Before we can use the package we have to import it by adding these two commands to the top of our document \usepackage{poemscol} and \usepackage{fancyhdr}. Fancyhdr is another LaTeX package required by poemscol, so we will have to include it every time we create a poemscol document. Once we’ve done that we’re ready to start typesetting a poem!

\documentclass{article}
\usepackage{fancyhdr} % required by poemscol
\usepackage{poemscol} % required to typeset poems
\begin{document}
%The text of the document will go here.
\end{document}

### The Poem Command

Now that we’ve imported the package, it’s time to use the poem command to declare our poem. Much as we used the \begin{document} and \end{document} commands to begin and end our document, we will use the \begin{poem} and \end{poem} commands to define the beginning and end of our poem.

\documentclass{article}
\usepackage{fancyhdr} % required by poemscol
\usepackage{poemscol} % required to typeset poems
\begin{document}

\begin{poem}
%The text of the poem will go here.
\end{poem}

\end{document}

To add a title, just place the command \poemtitle{Title} before the beginning of the poem, and all that we’re missing is the poem.

For this example, I’m going to use Gerard Manley Hopkin’s poem Pied Beauty since it allows us to demonstrate two staples of typesetting poetry - stanzas and indented lines.

### Lines, Stanzas, and Indents

Stanzas function just like the poem and document commands we used earlier. To begin a stanza issue the \begin{stanza} and \end{stanza} to end the stanza.

However, marking out the stanzas is not enough, we also have to define each line of verse. Because LaTeX is not a word processor, it does not interpret a line break in the source code as a line break in the final document. For this reason every line (except for the last one of a stanza) must end with the \verseline command to indicate the end of a line of verse.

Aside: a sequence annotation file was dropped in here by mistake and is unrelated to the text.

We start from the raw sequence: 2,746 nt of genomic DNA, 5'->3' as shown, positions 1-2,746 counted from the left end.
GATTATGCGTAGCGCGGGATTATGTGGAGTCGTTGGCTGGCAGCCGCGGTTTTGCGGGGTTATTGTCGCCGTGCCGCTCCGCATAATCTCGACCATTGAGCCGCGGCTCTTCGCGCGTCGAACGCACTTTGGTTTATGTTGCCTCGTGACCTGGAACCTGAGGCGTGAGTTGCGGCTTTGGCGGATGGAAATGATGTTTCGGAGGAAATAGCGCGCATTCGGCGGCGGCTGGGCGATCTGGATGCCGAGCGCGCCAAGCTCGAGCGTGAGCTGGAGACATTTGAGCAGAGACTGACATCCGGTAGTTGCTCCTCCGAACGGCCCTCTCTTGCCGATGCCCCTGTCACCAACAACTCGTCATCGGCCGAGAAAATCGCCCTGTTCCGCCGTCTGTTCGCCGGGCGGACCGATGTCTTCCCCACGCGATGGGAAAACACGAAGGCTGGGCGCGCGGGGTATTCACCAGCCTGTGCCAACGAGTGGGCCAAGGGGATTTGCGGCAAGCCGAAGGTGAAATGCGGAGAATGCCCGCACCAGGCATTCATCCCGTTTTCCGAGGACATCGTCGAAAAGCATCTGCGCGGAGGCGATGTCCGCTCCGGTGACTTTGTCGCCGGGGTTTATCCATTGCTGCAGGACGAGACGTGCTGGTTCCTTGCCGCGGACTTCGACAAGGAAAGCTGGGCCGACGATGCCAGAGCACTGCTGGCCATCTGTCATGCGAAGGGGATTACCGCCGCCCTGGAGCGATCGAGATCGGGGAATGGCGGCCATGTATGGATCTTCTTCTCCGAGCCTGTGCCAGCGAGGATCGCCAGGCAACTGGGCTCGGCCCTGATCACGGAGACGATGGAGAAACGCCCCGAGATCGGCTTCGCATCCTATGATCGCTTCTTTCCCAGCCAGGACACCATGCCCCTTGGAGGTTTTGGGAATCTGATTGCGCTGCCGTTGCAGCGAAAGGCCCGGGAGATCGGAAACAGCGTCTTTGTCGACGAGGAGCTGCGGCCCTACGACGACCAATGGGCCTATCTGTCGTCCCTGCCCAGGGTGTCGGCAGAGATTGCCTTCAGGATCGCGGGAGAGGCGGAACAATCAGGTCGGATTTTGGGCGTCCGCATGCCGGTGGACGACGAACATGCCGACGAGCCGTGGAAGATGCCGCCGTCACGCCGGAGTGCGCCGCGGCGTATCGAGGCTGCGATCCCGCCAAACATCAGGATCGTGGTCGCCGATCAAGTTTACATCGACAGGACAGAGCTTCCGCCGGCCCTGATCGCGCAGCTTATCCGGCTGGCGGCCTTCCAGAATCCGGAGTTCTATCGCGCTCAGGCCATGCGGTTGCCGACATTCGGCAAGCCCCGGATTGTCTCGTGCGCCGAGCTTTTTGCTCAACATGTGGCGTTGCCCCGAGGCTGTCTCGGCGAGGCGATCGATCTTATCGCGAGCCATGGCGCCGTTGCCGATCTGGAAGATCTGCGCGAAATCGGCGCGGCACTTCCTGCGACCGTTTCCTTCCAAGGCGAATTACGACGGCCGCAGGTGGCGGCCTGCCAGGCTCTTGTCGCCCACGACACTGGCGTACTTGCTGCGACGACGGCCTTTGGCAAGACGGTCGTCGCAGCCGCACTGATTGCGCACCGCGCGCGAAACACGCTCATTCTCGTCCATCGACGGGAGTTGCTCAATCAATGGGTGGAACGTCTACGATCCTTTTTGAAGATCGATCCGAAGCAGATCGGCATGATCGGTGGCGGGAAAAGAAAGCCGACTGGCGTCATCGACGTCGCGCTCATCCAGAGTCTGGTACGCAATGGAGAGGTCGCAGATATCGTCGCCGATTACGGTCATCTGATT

Poets will also occasionally use indentation to set lines apart. In poemscol indents are issued in-line by using the command \verseindent.

After copying in the poem and using these commands our typeset document should look something like this:

\poemtitle{Pied Beauty}
\begin{poem}
\begin{stanza}
G\textsc{lory} be to God for dappled things--- \verseline
\verseindent For skies of couple-colour as a brinded cow; \verseline
\verseindent\verseindent For rose-moles all in stipple upon trout that swim;\verseline
Fresh-firecoal chestnut-falls; finches’ wings;\verseline
\verseindent Landscape plotted and pieced—fold, fallow, and plough;\verseline
\verseindent\verseindent And all trades, their gear and tackle and trim.\verseline
\end{stanza}
\begin{stanza}
All things counter, original, spare, strange;\verseline
\verseindent Whatever is fickle, freckled (who knows how?)\verseline
\verseindent\verseindent With swift, slow; sweet, sour; adazzle, dim;\verseline
He fathers-forth whose beauty is past change:\verseline
\versephantom{He fathers-}Praise him.
\end{stanza}
\end{poem}

You may have noticed a couple commands I haven’t explained yet. Let’s start with \versephantom{}. Versephantom is useful when you want to customize the size of your line indent. The verseindent command can be redefined, but that would affect all instances of the command. Versephantom allows you to create an indent of any character size - in this case Hopkins indented the final line so that its first letter falls on the first letter of the word forth on the line above. By issuing the command with an argument of “He fathers-” we are telling LaTeX to create whitespace equal to the length of the phrase “He fathers-”, which allows us to indent exactly as Hopkins did.

The other command you may have noticed is \textsc{}. This is an example of how you format text in latex. \textsc indicates that the text should be printed in small caps, \textit indicates that the text should be italicized, and \textbf indicates that the text should be bolded.

Once you’ve finished entering these commands the finished document should look similar to this:

And just like that you’ve typeset your first poem using LaTeX!